The best time to buy shares in any company is when investor sentiment is relatively weak. This enables the first part of the buy low, sell high strategy to be fulfilled and, so long as there are no major fundamental problems with the business, it stacks the odds in the investors favour when it comes to long term capital gains.
With the fear surrounding China hurting investor sentiment in emerging market-focused stocks such as Diageo (LSE: DGE) and fashion brand Jimmy Choo (LSE: CHOO), both stocks offer excellent value for money. In fact, their share prices have fallen by 4% and 16% respectively in the last three months as the market fears a pullback in spending on luxury goods in China and across the developing world.
In Diageos case, it now trades on a price to earnings (P/E) ratio of 20.6. For a global consumer goods company with a range of top notch brands which command high levels of customer loyalty and in some cases are the dominant brand within their category, this appears to be a relatively cheap price to pay. That point is enforced by the fact that other consumer goods companies (often with less diversity or brand strength than Diageo) trade on significantly higher ratings, which indicates that Diageos P/E ratio could move significantly higher.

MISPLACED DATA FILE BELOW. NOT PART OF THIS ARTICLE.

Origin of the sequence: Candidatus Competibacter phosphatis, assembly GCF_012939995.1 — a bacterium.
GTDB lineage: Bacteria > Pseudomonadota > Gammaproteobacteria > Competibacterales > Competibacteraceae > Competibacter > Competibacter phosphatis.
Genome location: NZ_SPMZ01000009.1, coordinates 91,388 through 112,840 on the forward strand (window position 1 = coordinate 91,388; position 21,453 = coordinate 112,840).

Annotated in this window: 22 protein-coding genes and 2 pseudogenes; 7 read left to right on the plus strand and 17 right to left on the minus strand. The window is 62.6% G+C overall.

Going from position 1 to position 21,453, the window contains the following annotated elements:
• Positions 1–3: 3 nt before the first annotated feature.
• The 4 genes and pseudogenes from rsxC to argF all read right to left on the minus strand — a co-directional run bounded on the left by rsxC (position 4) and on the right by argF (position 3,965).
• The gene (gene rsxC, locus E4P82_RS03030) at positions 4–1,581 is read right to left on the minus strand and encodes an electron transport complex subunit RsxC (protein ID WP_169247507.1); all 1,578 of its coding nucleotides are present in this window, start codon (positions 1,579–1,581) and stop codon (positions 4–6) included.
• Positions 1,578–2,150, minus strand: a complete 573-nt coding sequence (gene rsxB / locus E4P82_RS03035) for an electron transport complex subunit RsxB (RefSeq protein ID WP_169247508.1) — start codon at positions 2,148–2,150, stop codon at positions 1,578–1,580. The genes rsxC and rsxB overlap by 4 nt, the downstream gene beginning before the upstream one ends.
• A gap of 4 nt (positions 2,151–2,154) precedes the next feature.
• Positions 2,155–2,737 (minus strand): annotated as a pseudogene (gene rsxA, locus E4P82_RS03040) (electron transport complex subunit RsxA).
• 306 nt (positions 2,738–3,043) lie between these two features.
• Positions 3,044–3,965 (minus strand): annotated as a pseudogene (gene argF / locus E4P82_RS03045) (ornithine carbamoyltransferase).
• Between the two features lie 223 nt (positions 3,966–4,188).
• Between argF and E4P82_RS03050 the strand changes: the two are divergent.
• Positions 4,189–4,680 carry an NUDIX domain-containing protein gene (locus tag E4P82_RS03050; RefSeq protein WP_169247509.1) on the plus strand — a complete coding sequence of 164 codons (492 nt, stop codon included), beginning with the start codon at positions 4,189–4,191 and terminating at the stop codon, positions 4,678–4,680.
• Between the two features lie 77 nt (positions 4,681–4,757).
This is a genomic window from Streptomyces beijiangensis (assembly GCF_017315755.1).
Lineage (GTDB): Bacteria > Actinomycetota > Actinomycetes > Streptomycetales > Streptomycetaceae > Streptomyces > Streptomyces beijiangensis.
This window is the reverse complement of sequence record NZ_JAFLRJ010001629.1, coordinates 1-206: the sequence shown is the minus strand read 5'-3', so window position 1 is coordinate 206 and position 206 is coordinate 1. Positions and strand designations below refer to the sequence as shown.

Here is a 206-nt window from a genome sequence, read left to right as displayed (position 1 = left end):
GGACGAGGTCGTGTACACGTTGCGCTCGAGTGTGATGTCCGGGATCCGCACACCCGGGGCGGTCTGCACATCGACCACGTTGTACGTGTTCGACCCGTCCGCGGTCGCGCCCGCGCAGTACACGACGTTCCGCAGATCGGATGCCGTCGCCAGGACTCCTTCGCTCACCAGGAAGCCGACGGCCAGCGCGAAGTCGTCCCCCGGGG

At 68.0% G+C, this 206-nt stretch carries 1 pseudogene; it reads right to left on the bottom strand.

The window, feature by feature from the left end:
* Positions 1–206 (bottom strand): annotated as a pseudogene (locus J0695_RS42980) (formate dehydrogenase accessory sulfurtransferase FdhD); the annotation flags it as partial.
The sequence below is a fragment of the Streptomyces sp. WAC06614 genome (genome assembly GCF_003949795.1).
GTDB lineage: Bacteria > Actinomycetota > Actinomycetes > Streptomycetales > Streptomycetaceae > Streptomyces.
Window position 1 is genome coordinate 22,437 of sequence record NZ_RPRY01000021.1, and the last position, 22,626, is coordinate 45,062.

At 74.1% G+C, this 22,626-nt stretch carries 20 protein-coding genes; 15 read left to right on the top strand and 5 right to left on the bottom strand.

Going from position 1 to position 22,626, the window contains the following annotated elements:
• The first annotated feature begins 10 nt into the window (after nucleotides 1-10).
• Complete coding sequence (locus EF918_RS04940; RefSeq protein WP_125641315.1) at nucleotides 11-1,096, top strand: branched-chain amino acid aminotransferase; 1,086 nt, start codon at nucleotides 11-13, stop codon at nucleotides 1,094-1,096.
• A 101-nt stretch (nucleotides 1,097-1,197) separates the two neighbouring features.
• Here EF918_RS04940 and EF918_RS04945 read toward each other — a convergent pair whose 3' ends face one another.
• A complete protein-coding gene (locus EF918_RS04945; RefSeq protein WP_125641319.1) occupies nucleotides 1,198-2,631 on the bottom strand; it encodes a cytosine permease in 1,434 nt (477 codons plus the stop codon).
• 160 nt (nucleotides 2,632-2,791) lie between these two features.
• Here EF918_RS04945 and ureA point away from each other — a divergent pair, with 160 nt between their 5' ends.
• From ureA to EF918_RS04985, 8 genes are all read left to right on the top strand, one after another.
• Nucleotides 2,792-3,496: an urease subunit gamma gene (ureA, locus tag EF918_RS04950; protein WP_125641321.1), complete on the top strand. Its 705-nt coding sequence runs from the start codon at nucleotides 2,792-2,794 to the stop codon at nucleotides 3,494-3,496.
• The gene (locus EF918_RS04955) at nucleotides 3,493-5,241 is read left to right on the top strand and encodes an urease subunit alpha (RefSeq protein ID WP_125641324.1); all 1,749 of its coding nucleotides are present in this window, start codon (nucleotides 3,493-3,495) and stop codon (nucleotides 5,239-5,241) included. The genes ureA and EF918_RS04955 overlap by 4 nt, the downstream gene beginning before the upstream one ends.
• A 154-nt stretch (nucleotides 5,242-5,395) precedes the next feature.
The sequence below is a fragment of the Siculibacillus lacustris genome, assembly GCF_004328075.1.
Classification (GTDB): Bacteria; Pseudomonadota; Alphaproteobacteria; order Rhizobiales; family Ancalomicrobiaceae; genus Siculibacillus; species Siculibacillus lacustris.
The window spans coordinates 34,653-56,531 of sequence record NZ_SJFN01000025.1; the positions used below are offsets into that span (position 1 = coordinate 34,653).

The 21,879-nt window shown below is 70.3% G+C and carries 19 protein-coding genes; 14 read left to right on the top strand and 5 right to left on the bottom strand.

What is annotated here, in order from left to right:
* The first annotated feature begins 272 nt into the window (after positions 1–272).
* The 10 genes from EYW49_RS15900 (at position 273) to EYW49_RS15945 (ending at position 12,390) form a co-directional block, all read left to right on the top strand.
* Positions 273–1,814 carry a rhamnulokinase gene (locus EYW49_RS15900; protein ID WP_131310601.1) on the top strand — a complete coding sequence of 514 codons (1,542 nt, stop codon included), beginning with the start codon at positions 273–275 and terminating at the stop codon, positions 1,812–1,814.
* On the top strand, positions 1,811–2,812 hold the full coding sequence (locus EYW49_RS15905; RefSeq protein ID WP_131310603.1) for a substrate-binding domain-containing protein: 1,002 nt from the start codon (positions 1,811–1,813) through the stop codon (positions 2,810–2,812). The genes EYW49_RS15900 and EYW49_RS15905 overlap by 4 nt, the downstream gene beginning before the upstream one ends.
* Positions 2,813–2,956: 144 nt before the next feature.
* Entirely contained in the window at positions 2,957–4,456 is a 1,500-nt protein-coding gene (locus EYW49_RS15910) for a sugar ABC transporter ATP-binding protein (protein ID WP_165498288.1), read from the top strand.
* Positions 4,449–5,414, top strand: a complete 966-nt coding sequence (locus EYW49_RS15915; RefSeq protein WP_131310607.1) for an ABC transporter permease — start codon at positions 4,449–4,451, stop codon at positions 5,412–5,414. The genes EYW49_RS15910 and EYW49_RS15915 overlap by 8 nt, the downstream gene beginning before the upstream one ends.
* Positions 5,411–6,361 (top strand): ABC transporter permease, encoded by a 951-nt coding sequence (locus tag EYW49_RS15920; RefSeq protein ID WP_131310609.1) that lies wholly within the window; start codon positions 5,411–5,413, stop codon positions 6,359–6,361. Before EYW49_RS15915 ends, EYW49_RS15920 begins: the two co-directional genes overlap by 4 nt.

Similarly, Jimmy Choo has a price to earnings growth (PEG) ratio of only 0.8. With its potential to diversify the brand through moving into other fashion accessories such as clothing and fragrances, it could become a true lifestyle brand with huge cross-selling opportunities. For example, it has a relatively high degree of customer loyalty from purchasers of its shoes and this can be leveraged to promote new products in other spaces, while maintaining a relatively high price point due to its strong reputation within footwear.
And, with China still growing at around 7% per annum and transitioning towards a more consumer-focused economy, the potential for double-digit growth per annum in the coming years for both Diageo and Jimmy Choo is vast.
Meanwhile, Sports Direct (LSE: SPD) may be focused on a lower price point than Jimmy Choo or Diageo, but its profit growth potential is high. For example, it is expected to increase its bottom line by 12% this year and by a further 15% next year. After its share price has fallen by 14% in the last three months, it now trades on a PEG ratio of 0.9, which indicates that it could offer exceptional capital gains over the medium to long term.
Certainly, Sports Direct has prospered while the economy has been enduring a difficult period and shoppers have sought out the best value deals. However, Sports Direct appears to be well-placed to adapt to higher disposable incomes in real-terms and may seek to reposition itself as a lifestyle brand in the coming years, which may have a positive impact on the companys margins and profitability.
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